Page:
”CorpSpeak – The ’slang’ of Corpers. Since CorpSpeak embodies PanoptiCorps CorpFil and organisational structure, mastering CorpSpeak is not just a question of ’fitting in’ but a measure of ones understanding of how PanoptiCorp works.”
– Panopticorp CorpDic, 2002
Language is a way of positioning. The dictionary most certainly structuralized the character interpretation and expression in certain patterns. In most role-playing events, the organisers define and state an agreement with terms and rules that everybody must obey. As a participant one can chose to accept those terms, or just avoid signing up for the event. This is very important in order to make the medium function. But participants must be conscious about that they are surrendering a lot of power to the organisers. Sometimes the organisers define the participants’ life conditions for days.
Living the job
”CorpFil – The Corporate Philosophy of PanoptiCorp. reflected in our way of life and work. The core of our CorpFil is that optimum (NexSec) CreaProd is achieved through the creation of functional MemeFields within horizontal, competetive, organisational structures. Because of our emphasis on MemeFields over formal structure, CorpSpeak is not just ’office slang’ but an embodiment of our corporate identity.”
Abandoning one’s own language transforms one’s way of thinking, which is a method for immersing into the character and the surrounding setting. All the characters at Panopticorp had clearly defined roles, different classes and functions at the agency. Those roles had new concepts attached to them; carders, dozers, spotters, divers, suits and more. The participants did not have any pre-understanding of these words, which made it possible for the organisers to maintain total control of the definitions.
The Panopticorp unit was the life of the characters. They ate at the agency, they slept at the agency and they even shagged at the agency. During the days of the event the Panopticorp agency was the one and only reality for both participants and their characters.
The agency had new concepts for the relation to time. “Now” was never good enough. The characters strived for being “NexSec”, trying to guess their way towards the next upcoming hot ideas, brands or persons. Saying something that became interpreted as “LasSec” ruined one’s social status for hours or even days.
Since Panopticorp was a contemporary, realistic scenario, there was an unexplored possibility to let ”real people” without characters enter the event, without even knowing that it was a fiction. Would this be an offensive act, degenerating their reality, or would it be an invitation to take part in our reality? I still wait for scenarios with the courage to explore these fields.
“Hence the major effect of the Panopticon: to induce in the inmate a state of conscious and permanent visibility that assures the automatic functioning of power. So to arrange things that the surveillance is permanent in its effects, even if it is discontinuous in its action; that the perfection of power should tend to render its actual exercise unnecessary; that this architectural apparatus should be a machine for creating and sustaining a power relation independent of the person who exercises it; in short, that the inmates should be caught up in a power situation of which they are themselves the bearers.”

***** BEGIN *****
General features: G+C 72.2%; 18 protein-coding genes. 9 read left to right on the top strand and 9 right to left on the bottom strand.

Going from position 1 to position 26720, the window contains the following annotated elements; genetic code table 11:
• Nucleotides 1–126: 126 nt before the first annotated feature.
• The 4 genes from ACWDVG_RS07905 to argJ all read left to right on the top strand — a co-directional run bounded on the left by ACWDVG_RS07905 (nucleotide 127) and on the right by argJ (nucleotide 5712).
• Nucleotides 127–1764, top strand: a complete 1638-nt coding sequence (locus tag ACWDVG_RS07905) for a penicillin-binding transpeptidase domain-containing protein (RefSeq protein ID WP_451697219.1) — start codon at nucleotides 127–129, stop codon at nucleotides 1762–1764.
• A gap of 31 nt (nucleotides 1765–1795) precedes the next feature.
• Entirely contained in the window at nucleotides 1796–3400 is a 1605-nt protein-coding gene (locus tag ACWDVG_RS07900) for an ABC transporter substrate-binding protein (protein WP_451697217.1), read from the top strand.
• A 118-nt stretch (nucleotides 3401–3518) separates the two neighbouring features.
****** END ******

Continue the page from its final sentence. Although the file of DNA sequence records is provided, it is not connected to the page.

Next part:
– Michael Foucault, Panopticism
The panopticon theory, which inspired the name of the event, was written by Jeremy Bentham in the late 18th century. Imagine panopticon as a cylinder with prison cells all around. The cells have one open wall, only covered with bars, as transparent as the fourth wall of a theatre stage. In the middle of the cylinder there is a tower with windows black as sunglasses. From the tower, all prisoners can be watched. The people in the tower cannot look at all prisoners at the same time, but the prisoners do not now when they are under surveillance, only the fact that they are. Panopticorp was somewhat different.
Take away the tower, so the prisoners can see each other, and give the prisoners reason (shorter penalty for example) to report on each other – then you have Panopticorp. The corporation had a flat structure, with no bosses or certain demands from owners (except profit, of course). There was no board of directors. Still, the characters were strictly put in a dynamic but hierarchic order. This was visualised through the hotnot-system:
”Hotnot – The standard PanoptiCorp system of rating perfomance, HotNot votes occur at least daily at any Unit. Unlike the rating systems of more LasSec agencies, where the Human Resources director performs the rating, PanoptiCorps HotNot is democratic, giving all co-workers an equal vote in HotNot ratings.”
Depending on your status in the hotnot, you were assigned different roles on projects of different importance. It visualized the current hierarchies within the agency. It is evident that the repression that used to originate from the top of the hierarchy can actually be distributed and shared by all.
An illusion of power?